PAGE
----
Girls have an interest in STEM. However, data from Microsoft in the US showed that interest in STEM drops off when they high senior school. Could the importance of a “growth mindset” play a valuable part on whether girls will keep their interest and motivation in STEM or go for more “feminine” careers instead. Fewer girls keep their interest and motivation in science subjects, and this can translate to fewer female graduates in science, technology, and engineering fields. Could a lack of role models and gender stereotypes impact how likely girls and women are to retain their interest in STEM subjects? Could this be affecting their potential to pursue their passion for STEM in their adult life?

For instance, in 2015, a software company OneLogic launched its recruitment marketing campaign that featured an attractive female engineer. It received a massive backlash from the public. People, especially males, were complaining that this is not what an engineer would look like.

In this talk, we discuss the importance of role models and why, if they want to, everyone should have the ability to look like an engineer. Now is the time to show our students why we need more gender diversity in STEM. This is an ideal talk for National STEM Day on 8th November.

1
The Importance of Raising your Hand

Jo speaks about the importance of raising your hand, which is really about taking risks. Living in a society where you constantly feel pressure to be perfect, taking a risk which might result in a failure can be scary. For this reason, girls might not raise their hand in class, unless they are 100% confident of their answer.

This issue then translates into the working world, with female employees being less likely to go for a promotion if they do not meet all of the criteria compared to their male colleagues. One quote from the book I loved is “raising a hand today is about being braver today than you were yesterday”. It is indeed true that it is important to teach young girls to seize opportunities and lead the life they want to, and that that can start with something as small, or big depending on the perspective, as raising their hand.

2
The Briefcase Story

The Briefcase Story is an inspiring talk about how Jo using her natural skills self-belief and confidence to become a successful tech entrepreneur. Using her best skills and taking an opportunity without being afraid has enabled her to prove that you don’t always need to be a natural academic high achiever to succeed.

As a woman in tech, Jo really enjoys sharing her twenty years’ experience in her sector with the next generation of students. With 85% of jobs in 2030 not even created yet, the world of technology is an exciting space to explore and work. The Briefcase Story is an inspiring story about Jo used my skills in the areas of leadership and she hopes that her story will encourage more women and girls to put their hand up for that next promotion or an opportunity without being afraid of failure. She believes that encouraging women to do this will help them to thrive in current roles or to progress to more senior management levels and help us find our next generation of female tech leaders.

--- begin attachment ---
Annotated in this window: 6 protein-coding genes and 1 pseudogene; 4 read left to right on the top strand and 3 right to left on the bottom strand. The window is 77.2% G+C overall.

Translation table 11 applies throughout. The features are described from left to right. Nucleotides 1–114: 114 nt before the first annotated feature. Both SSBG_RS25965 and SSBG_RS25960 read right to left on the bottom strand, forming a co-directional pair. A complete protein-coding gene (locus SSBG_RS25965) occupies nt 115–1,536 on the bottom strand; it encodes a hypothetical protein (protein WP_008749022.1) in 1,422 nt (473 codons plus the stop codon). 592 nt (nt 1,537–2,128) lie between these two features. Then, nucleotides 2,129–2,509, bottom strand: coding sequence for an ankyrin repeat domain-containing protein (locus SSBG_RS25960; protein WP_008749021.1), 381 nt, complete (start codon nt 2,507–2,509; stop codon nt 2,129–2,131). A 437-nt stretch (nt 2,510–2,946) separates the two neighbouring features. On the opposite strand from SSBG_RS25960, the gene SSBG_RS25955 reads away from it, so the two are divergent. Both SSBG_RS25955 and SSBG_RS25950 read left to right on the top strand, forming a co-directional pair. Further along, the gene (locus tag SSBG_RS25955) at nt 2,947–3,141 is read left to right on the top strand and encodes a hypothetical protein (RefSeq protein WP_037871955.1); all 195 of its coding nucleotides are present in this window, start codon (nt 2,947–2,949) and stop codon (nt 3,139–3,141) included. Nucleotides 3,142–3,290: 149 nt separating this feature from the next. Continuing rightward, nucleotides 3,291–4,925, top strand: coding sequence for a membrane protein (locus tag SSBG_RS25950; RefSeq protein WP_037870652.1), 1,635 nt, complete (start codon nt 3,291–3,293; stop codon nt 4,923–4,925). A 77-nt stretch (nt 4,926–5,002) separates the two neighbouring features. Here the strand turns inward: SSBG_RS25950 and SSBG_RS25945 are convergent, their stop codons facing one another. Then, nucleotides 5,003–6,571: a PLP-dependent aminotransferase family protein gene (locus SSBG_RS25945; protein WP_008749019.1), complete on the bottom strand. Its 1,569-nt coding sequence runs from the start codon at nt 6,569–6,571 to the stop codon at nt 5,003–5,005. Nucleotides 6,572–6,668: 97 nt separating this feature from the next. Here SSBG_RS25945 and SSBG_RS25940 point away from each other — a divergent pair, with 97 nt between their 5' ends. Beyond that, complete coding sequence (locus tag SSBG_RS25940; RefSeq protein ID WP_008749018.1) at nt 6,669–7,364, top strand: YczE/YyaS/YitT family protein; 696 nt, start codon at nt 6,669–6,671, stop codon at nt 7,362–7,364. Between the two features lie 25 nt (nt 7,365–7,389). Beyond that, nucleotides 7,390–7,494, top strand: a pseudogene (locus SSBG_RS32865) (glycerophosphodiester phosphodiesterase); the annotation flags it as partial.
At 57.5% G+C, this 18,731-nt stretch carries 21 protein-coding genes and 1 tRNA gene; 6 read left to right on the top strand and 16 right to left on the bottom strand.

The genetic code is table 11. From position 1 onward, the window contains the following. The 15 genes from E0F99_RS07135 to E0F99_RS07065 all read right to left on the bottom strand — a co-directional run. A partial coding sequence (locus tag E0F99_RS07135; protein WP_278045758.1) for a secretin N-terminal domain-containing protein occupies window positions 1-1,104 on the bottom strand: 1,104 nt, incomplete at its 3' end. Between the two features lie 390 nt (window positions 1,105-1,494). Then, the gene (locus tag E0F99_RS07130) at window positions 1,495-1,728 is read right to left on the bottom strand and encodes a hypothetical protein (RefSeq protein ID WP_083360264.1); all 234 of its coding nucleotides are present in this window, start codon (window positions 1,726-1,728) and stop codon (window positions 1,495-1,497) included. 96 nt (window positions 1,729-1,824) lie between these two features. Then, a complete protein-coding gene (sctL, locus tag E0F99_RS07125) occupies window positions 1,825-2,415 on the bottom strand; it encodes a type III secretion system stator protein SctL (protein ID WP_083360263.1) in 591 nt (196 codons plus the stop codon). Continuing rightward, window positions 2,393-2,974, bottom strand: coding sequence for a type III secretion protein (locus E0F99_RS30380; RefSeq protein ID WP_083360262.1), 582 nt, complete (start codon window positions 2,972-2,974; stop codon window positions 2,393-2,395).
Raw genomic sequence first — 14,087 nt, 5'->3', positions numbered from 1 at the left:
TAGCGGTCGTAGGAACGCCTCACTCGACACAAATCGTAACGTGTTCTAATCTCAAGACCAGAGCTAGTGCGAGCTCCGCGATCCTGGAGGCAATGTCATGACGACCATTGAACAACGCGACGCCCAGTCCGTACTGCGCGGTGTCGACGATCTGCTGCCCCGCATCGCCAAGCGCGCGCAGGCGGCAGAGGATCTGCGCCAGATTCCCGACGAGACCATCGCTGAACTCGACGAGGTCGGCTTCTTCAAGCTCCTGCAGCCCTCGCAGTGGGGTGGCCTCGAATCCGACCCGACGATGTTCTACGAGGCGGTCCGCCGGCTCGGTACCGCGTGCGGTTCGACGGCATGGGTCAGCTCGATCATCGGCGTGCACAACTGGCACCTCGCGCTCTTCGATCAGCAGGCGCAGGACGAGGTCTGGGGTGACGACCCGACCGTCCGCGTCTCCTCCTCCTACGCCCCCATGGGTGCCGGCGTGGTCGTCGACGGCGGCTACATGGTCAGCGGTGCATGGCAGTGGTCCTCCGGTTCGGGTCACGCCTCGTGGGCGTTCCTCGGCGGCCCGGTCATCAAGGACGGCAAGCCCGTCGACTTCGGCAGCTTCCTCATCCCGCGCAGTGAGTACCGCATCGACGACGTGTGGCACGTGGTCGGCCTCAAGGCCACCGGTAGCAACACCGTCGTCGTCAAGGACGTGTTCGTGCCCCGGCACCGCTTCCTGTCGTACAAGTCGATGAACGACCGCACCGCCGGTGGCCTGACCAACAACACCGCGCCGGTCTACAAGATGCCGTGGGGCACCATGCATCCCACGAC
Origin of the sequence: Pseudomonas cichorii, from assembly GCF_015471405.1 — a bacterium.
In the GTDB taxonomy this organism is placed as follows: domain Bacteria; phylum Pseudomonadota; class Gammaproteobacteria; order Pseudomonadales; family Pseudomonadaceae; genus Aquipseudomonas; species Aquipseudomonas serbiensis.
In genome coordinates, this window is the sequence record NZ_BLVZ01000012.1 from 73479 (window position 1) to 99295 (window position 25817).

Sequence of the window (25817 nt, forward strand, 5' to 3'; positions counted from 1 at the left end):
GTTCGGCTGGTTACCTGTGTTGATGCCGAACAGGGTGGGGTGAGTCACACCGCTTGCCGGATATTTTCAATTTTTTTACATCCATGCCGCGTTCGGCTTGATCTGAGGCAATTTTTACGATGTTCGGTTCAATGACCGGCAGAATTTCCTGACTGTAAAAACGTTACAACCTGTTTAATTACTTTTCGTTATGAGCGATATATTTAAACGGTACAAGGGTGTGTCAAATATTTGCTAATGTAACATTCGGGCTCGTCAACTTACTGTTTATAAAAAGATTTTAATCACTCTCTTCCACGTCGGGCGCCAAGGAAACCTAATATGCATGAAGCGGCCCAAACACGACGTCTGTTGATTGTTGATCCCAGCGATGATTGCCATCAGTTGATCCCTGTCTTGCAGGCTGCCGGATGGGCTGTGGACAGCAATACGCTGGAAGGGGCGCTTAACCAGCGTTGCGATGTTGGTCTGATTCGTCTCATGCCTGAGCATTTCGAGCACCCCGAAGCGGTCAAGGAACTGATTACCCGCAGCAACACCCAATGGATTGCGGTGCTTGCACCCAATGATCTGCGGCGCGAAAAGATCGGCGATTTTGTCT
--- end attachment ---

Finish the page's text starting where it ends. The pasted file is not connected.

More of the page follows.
3
Unlocking the Power of Self Esteem

In our modern world, we want to raise girls to feel they can go out into the world with their best foot forward. To do that, we need to raise our girls to believe in themselves. It may sound cheesy, but self-belief and self-esteem are crucial to raising girls to go out into the world feeling confident and resilient for what lies ahead of them. And while raising girls with high self-esteem despite their being surrounded by digitally altered images is no easy task, it is possible. In this talk, Jo shares her tips and advice on how we can take small steps to make a big difference.

4
Why don’t we have more girls in STEM?

Girls have an interest in STEM. However, data from Microsoft in the US showed that interest in STEM drops off when they high senior school. Could the importance of a “growth mindset” play a valuable part on whether girls will keep their interest and motivation in STEM or go for more “feminine” careers instead. Fewer girls keep their interest and motivation in science subjects, and this can translate to fewer female graduates in science, technology, and engineering fields. Could a lack of role models and gender stereotypes impact how likely girls and women are to retain their interest in STEM subjects? Could this be affecting their potential to pursue their passion for STEM in their adult life?

For instance, in 2015, a software company OneLogic launched its recruitment marketing campaign that featured an attractive female engineer. It received a massive backlash from the public. People, especially males, were complaining that this is not what an engineer would look like.

In this talk, we discuss the importance of role models and why, if they want to, everyone should have the ability to look like an engineer. Now is the time to show our students why we need more gender diversity in STEM. This is an ideal talk for National STEM Day on 8th November.